|Essence||Technical Contribution||Program Claims||Interoperability||Computer Invention|
Can a Washing Machine be a "Computer-Implemented Invention"?
Only Computer Programs are "Computer-Implemented".
According to Art 52 EPC, programs for computers are not inventions in the sense of patent law.
The term "computer-implemented invention" is not used by computer professionals. It is in fact not in wide use at all. It was introduced by the European Patent Office (EPO) in May 2000 in Appendix 6 of the Trilateral Conference, where it served to legitimate business method patents, so as to bring EPO practise in line with the USA and Japan. Much of the European Commission (CEC) directive proposal is based on wordings from this "Appendix 6". The term "computer-implemented invention" is a programmatic statement. It implies that calculation rules framed in terms of the general-purpose computer are patentable inventions. This implication is in contradiction with Art 52 EPC, according to which algorithms, business methods and programs for computers are not inventions in the sense of patent law.
Programmers speak about "implementing a specification". A patent claim usually specifies a sequence of events (i.e. a program) which could be implemented by a programmer or by an engineer. "Implementation" in this context means "working it out in detail so that it can run without errors". The implementation requires human work. It is never done by a computer, and in fact computers will usually not come into play during the implementation phase. Rather, they will be used for executing the final result, and this result will in principle be independent of the computer architecture.
Moreover, the programmer would not say that she is implementing an "invention", no matter how new and admirable the specification is. Rather she might be implementing an algorithm, an idea or, more often, a complex combination of such abstract elements. Real advances in the art of programming are generally of abstract nature and therefore would usually not be referred to as "inventions" by the person skilled in the art.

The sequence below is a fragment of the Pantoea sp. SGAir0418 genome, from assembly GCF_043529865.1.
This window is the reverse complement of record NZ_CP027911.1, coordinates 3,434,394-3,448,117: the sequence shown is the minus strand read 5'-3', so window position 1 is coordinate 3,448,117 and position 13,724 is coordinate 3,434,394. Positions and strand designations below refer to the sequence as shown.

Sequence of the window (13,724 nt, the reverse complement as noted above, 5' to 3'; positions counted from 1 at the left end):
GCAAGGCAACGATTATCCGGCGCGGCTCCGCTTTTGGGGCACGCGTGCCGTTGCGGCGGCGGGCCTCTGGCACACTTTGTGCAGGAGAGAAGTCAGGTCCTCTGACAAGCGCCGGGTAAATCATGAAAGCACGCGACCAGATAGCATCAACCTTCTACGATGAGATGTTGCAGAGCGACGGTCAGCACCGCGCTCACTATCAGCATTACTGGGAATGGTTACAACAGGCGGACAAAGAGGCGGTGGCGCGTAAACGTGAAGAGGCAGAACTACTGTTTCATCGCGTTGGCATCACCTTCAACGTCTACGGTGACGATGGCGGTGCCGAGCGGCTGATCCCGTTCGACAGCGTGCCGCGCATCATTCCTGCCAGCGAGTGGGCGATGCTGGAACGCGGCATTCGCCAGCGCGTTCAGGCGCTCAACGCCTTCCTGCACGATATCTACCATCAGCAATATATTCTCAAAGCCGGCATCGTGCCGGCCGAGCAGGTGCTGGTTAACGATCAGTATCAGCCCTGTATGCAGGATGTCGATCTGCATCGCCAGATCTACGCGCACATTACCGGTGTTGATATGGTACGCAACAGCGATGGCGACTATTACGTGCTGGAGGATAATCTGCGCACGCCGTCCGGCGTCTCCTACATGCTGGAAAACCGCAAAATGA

A term like "computer-executed schemes" or "software innovations" would have been less conducive to misunderstanding. Thereby it would however not have served the aims of the proponents.
The proponents of patents on "computer-implemented inventions" regularly claimed that their term refers "only to washing machines, mobile phones, intelligent household appliances ..." and "not to software as such". Unfortunately this claim is at odds with the definition wording used by the proponents themselves. The term "computer-implemented invention" as defined in the EPO's Trilateral Appendix 6 and in the Commission's Directive Proposal refers to nothing but data processing programs running on general-purpose computing equipment. Even if the extremely rare cases where some additional equipment is involved in an EPO-granted patent on what they would call a "computer-implemented inventions", the gist of the "invention" will lie in data processing, not in applying heat and reactants to clothes. Otherwise this would, according to the EPO/CEC definitions, no longer be a "computer-implemented invention" but rather an ordinary technical invention.
The European Parliament has redefined the term "computer-implemented invention" in such a way that general-purpose data processing does not qualify while a washing machine, where data processing has only an auxiliary function and is not constitutive for the invention, would qualify. This amendment is fiercely opposed by the European Commission and by all those who earlier claimed that they want only washing machines and the like but "not software as such" to be patentable.
While the redefinition of the European Parliament constitutes a clever way of correcting a central flaw of the proposed directive, it does not make the text much clearer. The misleading term "computer-implemented invention" continues to be used, and it will continue to mislead all those people who have not carefully read and internalised the definition. Thereby it would also embody the supremacy of a small group of newspeak-creating lawyers over the basic rules by which programmers and engineers have to abid. Although the Parliament could be credited with ending the invasion of the patent lawyers into the domain of the software engineers, it would leave a symbol of that invasion intact.